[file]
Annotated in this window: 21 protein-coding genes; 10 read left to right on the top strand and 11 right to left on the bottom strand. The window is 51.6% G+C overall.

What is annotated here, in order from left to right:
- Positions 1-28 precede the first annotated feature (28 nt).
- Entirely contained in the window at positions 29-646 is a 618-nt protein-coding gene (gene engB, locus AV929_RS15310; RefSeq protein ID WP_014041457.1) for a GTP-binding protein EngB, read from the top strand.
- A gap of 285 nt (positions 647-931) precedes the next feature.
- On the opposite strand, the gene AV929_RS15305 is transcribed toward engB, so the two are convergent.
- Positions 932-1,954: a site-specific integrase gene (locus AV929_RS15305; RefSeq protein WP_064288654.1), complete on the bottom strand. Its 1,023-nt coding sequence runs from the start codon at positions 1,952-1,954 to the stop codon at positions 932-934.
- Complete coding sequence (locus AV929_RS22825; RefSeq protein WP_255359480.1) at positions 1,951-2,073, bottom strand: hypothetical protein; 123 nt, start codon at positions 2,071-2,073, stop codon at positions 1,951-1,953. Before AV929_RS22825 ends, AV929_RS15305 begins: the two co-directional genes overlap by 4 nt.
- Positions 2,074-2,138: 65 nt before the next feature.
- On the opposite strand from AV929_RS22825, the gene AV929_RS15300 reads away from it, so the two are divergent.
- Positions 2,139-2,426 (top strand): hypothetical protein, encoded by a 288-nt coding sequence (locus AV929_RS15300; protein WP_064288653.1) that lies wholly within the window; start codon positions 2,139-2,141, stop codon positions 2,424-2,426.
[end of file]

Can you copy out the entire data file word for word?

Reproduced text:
Annotated in this window: 21 protein-coding genes; 10 read left to right on the top strand and 11 right to left on the bottom strand. The window is 51.6% G+C overall.

What is annotated here, in order from left to right:
- Positions 1-28 precede the first annotated feature (28 nt).
- Entirely contained in the window at positions 29-646 is a 618-nt protein-coding gene (gene engB, locus AV929_RS15310; RefSeq protein ID WP_014041457.1) for a GTP-binding protein EngB, read from the top strand.
- A gap of 285 nt (positions 647-931) precedes the next feature.
- On the opposite strand, the gene AV929_RS15305 is transcribed toward engB, so the two are convergent.
- Positions 932-1,954: a site-specific integrase gene (locus AV929_RS15305; RefSeq protein WP_064288654.1), complete on the bottom strand. Its 1,023-nt coding sequence runs from the start codon at positions 1,952-1,954 to the stop codon at positions 932-934.
- Complete coding sequence (locus AV929_RS22825; RefSeq protein WP_255359480.1) at positions 1,951-2,073, bottom strand: hypothetical protein; 123 nt, start codon at positions 2,071-2,073, stop codon at positions 1,951-1,953. Before AV929_RS22825 ends, AV929_RS15305 begins: the two co-directional genes overlap by 4 nt.
- Positions 2,074-2,138: 65 nt before the next feature.
- On the opposite strand from AV929_RS22825, the gene AV929_RS15300 reads away from it, so the two are divergent.
- Positions 2,139-2,426 (top strand): hypothetical protein, encoded by a 288-nt coding sequence (locus AV929_RS15300; protein WP_064288653.1) that lies wholly within the window; start codon positions 2,139-2,141, stop codon positions 2,424-2,426.